Online versus postal data collection methods: an examination of issues and a comparison of results
Adam, Stewart and McDonald, Heath 2003, Online versus postal data collection methods: an examination of issues and a comparison of results, Australasian journal of market research, vol. 11, no. 1, pp. 3-9.
New communications technologies often allow new ways of conducting market research. Determining the advantages of a new data collection method over established alternatives is difficult without thorough comparative testing. Computer-mediated marketing research is one such example of a new technology that has been enthusiastically embraced by marketing organisations and those servicing them. While researchers using the Internet (Net) and World Wide Web (Web) in its early years reported benefits such as high response levels, there is little in the way of comparative evidence to support any claimed advantages. This paper reports on the outcomes of three separate studies in which members (subscribers) of various organisations have been surveyed using both postal and online (email invitation and HTML Web form) data collection methods. The conclusion here is that it would be unwise to assume that one method can be directly substituted for another and obtain the same response. Differences in both the response pattern and demographic profile of respondents between the groups are consistently noticed, such as to warrant further examination of the methods used in online marketing research, and to suggest the need for further study.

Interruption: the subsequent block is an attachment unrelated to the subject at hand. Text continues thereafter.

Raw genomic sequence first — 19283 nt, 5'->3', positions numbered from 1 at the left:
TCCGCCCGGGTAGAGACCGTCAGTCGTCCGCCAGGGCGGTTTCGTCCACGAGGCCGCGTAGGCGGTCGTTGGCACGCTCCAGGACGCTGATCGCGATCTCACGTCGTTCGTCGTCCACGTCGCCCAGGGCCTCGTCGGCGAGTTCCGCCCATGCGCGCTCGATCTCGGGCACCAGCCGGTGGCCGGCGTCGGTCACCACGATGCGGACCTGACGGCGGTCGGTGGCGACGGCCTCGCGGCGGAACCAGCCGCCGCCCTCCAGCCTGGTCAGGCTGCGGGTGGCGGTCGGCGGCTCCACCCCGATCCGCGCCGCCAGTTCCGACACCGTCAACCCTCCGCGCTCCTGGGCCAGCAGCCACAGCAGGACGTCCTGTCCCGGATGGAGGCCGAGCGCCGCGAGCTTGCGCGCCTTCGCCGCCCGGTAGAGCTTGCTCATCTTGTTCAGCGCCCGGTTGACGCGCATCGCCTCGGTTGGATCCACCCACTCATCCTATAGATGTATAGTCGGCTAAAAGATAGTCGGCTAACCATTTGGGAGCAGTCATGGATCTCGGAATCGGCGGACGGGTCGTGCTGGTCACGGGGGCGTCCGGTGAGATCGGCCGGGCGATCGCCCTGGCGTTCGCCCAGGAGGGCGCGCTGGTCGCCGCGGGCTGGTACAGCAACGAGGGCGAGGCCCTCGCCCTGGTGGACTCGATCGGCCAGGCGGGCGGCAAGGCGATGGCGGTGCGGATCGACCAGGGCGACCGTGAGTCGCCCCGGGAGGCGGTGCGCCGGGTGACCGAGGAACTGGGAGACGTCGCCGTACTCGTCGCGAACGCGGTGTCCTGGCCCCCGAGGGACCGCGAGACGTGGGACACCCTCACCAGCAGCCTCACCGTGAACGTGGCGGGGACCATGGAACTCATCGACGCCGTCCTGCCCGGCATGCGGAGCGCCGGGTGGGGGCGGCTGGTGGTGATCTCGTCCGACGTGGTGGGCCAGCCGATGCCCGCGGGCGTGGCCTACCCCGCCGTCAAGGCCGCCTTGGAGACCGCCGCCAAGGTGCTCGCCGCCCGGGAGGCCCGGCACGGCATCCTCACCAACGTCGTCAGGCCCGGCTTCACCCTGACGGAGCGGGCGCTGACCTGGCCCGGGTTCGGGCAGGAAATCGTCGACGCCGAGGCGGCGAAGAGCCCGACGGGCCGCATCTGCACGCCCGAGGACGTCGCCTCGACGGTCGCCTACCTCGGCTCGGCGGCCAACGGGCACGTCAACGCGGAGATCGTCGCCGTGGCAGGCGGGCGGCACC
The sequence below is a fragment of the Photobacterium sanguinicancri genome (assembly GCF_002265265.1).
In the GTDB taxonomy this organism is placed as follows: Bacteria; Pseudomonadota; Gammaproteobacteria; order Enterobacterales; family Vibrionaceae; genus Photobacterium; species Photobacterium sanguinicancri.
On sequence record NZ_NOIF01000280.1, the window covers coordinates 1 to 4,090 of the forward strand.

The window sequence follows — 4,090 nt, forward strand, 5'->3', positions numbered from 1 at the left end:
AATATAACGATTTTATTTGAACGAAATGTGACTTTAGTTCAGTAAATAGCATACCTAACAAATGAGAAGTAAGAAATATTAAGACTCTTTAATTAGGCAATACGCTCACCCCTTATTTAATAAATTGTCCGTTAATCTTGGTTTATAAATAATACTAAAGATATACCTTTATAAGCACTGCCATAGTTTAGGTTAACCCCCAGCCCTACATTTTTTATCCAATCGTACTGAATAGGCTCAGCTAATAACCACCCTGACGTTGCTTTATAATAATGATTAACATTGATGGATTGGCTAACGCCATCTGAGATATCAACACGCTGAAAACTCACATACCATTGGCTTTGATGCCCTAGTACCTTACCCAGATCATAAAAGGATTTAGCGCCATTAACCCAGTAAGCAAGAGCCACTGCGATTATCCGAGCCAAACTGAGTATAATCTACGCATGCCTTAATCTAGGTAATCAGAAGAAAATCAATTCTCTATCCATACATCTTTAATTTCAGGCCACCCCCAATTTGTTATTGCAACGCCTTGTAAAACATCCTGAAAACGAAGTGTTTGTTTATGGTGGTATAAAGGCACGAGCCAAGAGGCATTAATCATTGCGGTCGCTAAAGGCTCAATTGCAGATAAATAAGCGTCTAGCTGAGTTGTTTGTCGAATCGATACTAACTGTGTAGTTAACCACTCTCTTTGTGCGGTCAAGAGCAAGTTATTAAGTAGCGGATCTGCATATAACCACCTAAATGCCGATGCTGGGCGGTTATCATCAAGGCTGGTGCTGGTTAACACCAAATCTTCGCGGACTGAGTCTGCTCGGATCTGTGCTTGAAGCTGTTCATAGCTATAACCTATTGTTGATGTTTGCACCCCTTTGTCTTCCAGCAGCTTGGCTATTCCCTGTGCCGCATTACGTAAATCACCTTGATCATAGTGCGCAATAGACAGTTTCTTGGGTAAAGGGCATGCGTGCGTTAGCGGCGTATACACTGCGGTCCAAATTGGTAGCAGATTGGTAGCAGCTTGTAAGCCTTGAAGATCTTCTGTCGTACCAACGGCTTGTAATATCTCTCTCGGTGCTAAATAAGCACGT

Reproduced with the kind permission of the copyright owner.
Unless expressly stated otherwise, the copyright for items in DRO is owned by the author, with all rights reserved.
Every reasonable effort has been made to ensure that permission has been obtained for items included in DRO.
If you believe that your rights have been infringed by this repository, please contact email@example.com.
Every reasonable effort has been made to ensure that permission has been obtained for items included in DRO. If you believe that your rights have been infringed by this repository, please contact firstname.lastname@example.org.